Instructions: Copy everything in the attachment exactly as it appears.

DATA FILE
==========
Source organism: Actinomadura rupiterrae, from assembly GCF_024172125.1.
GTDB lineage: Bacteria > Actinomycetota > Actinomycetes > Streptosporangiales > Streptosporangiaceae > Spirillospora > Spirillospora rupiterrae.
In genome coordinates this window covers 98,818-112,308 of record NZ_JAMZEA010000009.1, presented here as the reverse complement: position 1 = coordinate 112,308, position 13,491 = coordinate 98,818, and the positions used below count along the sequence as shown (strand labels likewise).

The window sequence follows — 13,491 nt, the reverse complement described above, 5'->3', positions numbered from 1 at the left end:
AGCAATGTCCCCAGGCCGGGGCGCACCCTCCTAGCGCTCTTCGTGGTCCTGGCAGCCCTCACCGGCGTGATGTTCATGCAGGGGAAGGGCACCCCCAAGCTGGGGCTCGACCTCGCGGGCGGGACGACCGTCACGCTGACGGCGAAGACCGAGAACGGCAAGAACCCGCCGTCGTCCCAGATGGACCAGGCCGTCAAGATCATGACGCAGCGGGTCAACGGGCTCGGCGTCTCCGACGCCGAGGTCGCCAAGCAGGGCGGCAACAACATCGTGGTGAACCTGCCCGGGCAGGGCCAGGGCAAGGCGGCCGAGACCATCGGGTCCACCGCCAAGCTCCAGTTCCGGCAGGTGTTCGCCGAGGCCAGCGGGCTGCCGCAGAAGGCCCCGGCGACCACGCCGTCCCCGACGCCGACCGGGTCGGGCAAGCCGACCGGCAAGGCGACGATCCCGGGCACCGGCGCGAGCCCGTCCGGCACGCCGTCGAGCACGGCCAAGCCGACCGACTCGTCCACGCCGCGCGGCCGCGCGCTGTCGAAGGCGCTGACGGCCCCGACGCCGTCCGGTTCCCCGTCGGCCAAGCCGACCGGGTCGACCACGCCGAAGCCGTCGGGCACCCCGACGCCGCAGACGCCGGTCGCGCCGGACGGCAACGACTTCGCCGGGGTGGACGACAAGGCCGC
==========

Source organism: Actinomadura rupiterrae, from assembly GCF_024172125.1.
GTDB lineage: Bacteria > Actinomycetota > Actinomycetes > Streptosporangiales > Streptosporangiaceae > Spirillospora > Spirillospora rupiterrae.
In genome coordinates this window covers 98,818-112,308 of record NZ_JAMZEA010000009.1, presented here as the reverse complement: position 1 = coordinate 112,308, position 13,491 = coordinate 98,818, and the positions used below count along the sequence as shown (strand labels likewise).

The window sequence follows — 13,491 nt, the reverse complement described above, 5'->3', positions numbered from 1 at the left end:
AGCAATGTCCCCAGGCCGGGGCGCACCCTCCTAGCGCTCTTCGTGGTCCTGGCAGCCCTCACCGGCGTGATGTTCATGCAGGGGAAGGGCACCCCCAAGCTGGGGCTCGACCTCGCGGGCGGGACGACCGTCACGCTGACGGCGAAGACCGAGAACGGCAAGAACCCGCCGTCGTCCCAGATGGACCAGGCCGTCAAGATCATGACGCAGCGGGTCAACGGGCTCGGCGTCTCCGACGCCGAGGTCGCCAAGCAGGGCGGCAACAACATCGTGGTGAACCTGCCCGGGCAGGGCCAGGGCAAGGCGGCCGAGACCATCGGGTCCACCGCCAAGCTCCAGTTCCGGCAGGTGTTCGCCGAGGCCAGCGGGCTGCCGCAGAAGGCCCCGGCGACCACGCCGTCCCCGACGCCGACCGGGTCGGGCAAGCCGACCGGCAAGGCGACGATCCCGGGCACCGGCGCGAGCCCGTCCGGCACGCCGTCGAGCACGGCCAAGCCGACCGACTCGTCCACGCCGCGCGGCCGCGCGCTGTCGAAGGCGCTGACGGCCCCGACGCCGTCCGGTTCCCCGTCGGCCAAGCCGACCGGGTCGACCACGCCGAAGCCGTCGGGCACCCCGACGCCGCAGACGCCGGTCGCGCCGGACGGCAACGACTTCGCCGGGGTGGACGACAAGGCCGC